871 F.2d 1030 (11th Cir. 1989), 88-8228, Waldrop v. Evans
|Citation:||871 F.2d 1030|
|Party Name:||Don WALDROP, et al., Plaintiffs-Appellees, v. David C. EVANS, et al., Defendants, Frank Fodor, M.D., T.G. Smith, M.D., Defendants-Appellants.|
|Case Date:||April 28, 1989|
|Court:||United States Courts of Appeals, Court of Appeals for the Eleventh Circuit|
Michael E. Hobbs, Sp. Asst. Atty. Gen., Cathy A. Cox, Asst. Atty. Gen., Atlanta, Ga., and Joseph H. Chambless, Harris, Watkins, Davis & Chambless, Emmitte H. Griggs, Macon, Ga., for defendants-appellants.
Charles A. Gower, Columbus, Ga., for plaintiffs-appellees.
Robert B. Remar, Remar & Graettinger, Atlanta, Ga., for amicus curiae, Marilyn Greeson, et al.
Appeal from the United States District Court for the Middle District of Georgia.
Before JOHNSON and CLARK, Circuit Judges, and VINSON, [*] District Judge.
JOHNSON, Circuit Judge:
This case arises on appeal from the district court's denial of defendants' motions for partial summary judgment based on the doctrine of qualified immunity. 681 F.Supp. 840. The parents of a state prison inmate brought suit against prison medical personnel under 42 U.S.C.A. Sec. 1983, alleging that the prison officials were deliberately indifferent to the inmate's psychiatric needs in violation of the Eighth Amendment. Plaintiffs also alleged two pendent state tort claims. The district court granted motions for summary judgment on the section 1983 claims as to all defendants except two. Those defendants, Drs. Fodor and Smith, appealed. We affirm the denial of their motions for summary judgment.
In 1984, Timmy Waldrop pleaded guilty but mentally ill to armed robbery charges and was sentenced to a prison term of five to twenty years. On October 15, 1984, Waldrop was sent to the Georgia Diagnostic and Classification Center ("GDCC") in Jackson, Georgia, for evaluation and treatment of his mental problems. At the time of his arrival at the GDCC, Waldrop had been diagnosed as manic depressive. His mental illness was being controlled with, among other medication, Lithium and Haldol, two drugs commonly used to control this type of disorder. Shortly after arrival, Waldrop was taken off all medication including Lithium.
Waldrop's mental condition deteriorated rapidly. He complained of nightmares, insomnia, and a generally poor mental condition. On November 1, 1984, Waldrop slashed his own forearm, requiring three stitches. On November 4, 1984, Waldrop enucleated or gouged out his left eye. GDCC personnel discovered the injury on November 5, and took Waldrop to the county hospital for emergency surgery. Once his physical injuries were treated, Waldrop was transferred to a new facility. On December 6, 1984, while at the Augusta Correctional and Medical Institution in Augusta, Georgia, Waldrop used a prison-issued razor blade to cut his scrotum, losing both testicles. On December 10, 1984, while under restraint in Augusta, Waldrop reached his right eye and damaged it so badly that he lost sight in that eye.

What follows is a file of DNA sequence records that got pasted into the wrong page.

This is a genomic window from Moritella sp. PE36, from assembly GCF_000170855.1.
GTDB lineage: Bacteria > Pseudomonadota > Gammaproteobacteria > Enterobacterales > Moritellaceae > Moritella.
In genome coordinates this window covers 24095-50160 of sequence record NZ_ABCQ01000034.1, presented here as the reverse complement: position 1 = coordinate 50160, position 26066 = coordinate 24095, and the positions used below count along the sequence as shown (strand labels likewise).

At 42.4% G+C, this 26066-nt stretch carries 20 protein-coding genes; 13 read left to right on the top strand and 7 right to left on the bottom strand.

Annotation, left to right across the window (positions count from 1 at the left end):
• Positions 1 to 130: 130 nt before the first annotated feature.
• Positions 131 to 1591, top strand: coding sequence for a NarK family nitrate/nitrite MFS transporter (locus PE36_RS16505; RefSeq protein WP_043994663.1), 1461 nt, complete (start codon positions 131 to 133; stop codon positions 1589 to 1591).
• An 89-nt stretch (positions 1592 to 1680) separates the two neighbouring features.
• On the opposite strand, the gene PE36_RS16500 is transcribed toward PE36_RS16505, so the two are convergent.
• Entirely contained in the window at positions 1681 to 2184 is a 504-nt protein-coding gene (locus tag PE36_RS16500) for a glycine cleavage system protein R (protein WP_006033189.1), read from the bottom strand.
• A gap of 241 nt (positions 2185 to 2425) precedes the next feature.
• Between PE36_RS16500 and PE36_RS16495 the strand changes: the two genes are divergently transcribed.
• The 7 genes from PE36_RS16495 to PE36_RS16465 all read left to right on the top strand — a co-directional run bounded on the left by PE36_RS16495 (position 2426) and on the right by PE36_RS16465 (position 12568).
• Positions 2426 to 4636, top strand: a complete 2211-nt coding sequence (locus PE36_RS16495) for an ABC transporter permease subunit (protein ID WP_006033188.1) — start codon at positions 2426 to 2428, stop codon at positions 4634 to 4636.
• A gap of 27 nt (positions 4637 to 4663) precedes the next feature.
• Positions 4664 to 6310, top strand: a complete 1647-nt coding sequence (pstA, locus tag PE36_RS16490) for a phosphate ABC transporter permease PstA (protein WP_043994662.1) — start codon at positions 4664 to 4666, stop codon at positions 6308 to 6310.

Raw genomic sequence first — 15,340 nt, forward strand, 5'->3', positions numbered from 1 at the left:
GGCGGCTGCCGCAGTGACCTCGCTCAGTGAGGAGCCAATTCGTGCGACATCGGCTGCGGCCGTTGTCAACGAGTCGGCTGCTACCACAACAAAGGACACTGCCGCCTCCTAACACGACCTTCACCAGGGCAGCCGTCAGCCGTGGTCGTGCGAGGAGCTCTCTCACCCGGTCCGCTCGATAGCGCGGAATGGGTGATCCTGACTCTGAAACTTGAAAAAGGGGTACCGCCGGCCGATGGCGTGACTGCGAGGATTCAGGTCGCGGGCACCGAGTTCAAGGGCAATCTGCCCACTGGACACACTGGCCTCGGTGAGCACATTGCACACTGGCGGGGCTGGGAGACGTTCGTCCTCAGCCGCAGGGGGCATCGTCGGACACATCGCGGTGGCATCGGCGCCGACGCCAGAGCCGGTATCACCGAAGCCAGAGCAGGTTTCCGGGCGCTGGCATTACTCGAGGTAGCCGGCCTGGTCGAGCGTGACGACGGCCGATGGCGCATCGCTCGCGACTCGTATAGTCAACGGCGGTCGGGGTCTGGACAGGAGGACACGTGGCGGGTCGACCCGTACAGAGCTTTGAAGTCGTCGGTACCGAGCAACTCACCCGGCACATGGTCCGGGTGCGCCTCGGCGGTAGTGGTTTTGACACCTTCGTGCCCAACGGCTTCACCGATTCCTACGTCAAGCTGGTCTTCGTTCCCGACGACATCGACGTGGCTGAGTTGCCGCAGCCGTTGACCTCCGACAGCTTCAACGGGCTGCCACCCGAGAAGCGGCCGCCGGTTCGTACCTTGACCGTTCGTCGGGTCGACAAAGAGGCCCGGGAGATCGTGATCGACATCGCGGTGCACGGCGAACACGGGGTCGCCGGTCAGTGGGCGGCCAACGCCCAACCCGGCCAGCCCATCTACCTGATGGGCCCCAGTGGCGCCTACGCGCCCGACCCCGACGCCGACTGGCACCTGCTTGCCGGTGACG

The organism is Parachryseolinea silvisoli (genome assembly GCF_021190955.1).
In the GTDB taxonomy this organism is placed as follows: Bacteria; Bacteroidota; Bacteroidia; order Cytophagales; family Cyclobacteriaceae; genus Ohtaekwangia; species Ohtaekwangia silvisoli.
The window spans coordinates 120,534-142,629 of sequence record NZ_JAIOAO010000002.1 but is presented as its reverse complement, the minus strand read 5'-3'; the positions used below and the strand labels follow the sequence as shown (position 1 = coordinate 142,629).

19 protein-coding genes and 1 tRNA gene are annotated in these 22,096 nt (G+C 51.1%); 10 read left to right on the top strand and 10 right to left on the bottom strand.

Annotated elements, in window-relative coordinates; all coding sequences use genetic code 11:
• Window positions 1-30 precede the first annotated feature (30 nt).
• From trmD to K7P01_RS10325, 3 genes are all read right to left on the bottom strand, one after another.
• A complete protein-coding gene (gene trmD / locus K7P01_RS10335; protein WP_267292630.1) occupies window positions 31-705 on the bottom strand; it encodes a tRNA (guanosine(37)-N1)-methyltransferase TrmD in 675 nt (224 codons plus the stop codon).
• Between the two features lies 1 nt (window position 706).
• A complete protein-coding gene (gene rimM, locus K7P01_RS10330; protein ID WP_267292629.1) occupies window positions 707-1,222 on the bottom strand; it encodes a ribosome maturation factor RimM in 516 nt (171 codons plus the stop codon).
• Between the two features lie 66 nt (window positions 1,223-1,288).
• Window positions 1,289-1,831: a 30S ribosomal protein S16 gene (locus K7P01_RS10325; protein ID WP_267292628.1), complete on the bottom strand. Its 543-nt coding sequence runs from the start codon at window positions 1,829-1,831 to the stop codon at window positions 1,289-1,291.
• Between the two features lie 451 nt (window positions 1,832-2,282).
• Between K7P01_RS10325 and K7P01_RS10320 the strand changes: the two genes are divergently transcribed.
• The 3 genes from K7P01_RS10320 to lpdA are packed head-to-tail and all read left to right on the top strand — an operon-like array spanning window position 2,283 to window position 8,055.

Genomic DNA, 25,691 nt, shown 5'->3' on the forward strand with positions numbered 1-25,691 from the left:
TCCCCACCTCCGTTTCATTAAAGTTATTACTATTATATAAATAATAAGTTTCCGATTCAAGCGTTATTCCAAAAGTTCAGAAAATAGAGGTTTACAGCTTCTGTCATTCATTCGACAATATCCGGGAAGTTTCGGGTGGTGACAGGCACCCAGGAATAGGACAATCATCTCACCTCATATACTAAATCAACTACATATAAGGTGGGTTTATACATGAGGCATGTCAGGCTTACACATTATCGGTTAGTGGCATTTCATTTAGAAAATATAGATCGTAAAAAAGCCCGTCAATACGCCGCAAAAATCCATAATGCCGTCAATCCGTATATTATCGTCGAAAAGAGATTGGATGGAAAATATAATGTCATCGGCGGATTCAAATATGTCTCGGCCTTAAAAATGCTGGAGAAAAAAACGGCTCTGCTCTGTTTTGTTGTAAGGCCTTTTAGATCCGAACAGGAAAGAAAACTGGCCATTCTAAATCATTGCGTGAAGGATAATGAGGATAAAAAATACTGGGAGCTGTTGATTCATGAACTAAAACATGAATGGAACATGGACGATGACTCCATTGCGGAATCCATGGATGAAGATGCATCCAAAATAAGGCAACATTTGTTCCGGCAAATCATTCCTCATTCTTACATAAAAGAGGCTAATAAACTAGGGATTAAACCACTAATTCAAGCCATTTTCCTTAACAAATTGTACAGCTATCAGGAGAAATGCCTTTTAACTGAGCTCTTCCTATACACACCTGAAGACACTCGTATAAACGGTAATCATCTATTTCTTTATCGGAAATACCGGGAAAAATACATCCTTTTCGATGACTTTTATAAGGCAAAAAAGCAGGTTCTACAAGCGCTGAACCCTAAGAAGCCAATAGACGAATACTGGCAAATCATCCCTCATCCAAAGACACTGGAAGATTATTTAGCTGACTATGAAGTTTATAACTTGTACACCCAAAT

Plaintiffs, Waldrop's parents acting as his guardians, sued a variety of prison officials under 42 U.S.C.A. Sec. 1983, alleging that the doctors and staff who treated Waldrop were deliberately indifferent to his psychiatric needs in violation of the Eighth Amendment. Plaintiffs also asserted pendent state tort claims. The defendants were members of the medical and administrative staffs at both the GDCC and at the facility in Augusta. All defendants filed motions for summary judgment on the section 1983 claims based on the doctrine of qualified immunity. The district court granted the motions of all defendants except Drs. Fodor and Smith. Appellant Fodor is a psychiatrist under contract with the GDCC to treat patients one day a week and to be on call for emergencies. Fodor treated Waldrop for his psychiatric problems while Waldrop was incarcerated at the GDCC. Appellant Smith is a staff physician at the GDCC who is not a psychiatrist. Smith treated Waldrop for his physical problems while Waldrop was at the GDCC. Fodor and Smith's appeals are limited to the issue of qualified immunity. 1
Qualified immunity insulates government officials from personal liability for actions taken pursuant to their discretionary authority. In Harlow v. Fitzgerald, 457 U.S. 800, 818, 102 S.Ct. 2727, 2738,
73 L.Ed.2d 396 (1982), the Court established the test for courts to use in determining whether an official can claim qualified immunity: "[G]overnment officials ... generally are shielded [by the doctrine of qualified immunity] from liability for civil damages insofar as their conduct does not violate clearly established statutory or constitutional rights of which a reasonable person would have known." The right must be sufficiently clear that "in light of preexisting law the unlawfulness [of the official's conduct] must be apparent." Anderson v. Creighton, 483 U.S. 635, 107 S.Ct. 3034, 3039, 97 L.Ed.2d 523 (1987). Plaintiffs have the burden of showing that the officials violated such clearly established statutory or constitutional rights. See Zeigler v. Jackson, 716 F.2d 847, 849 (11th Cir.1983) (per curiam).
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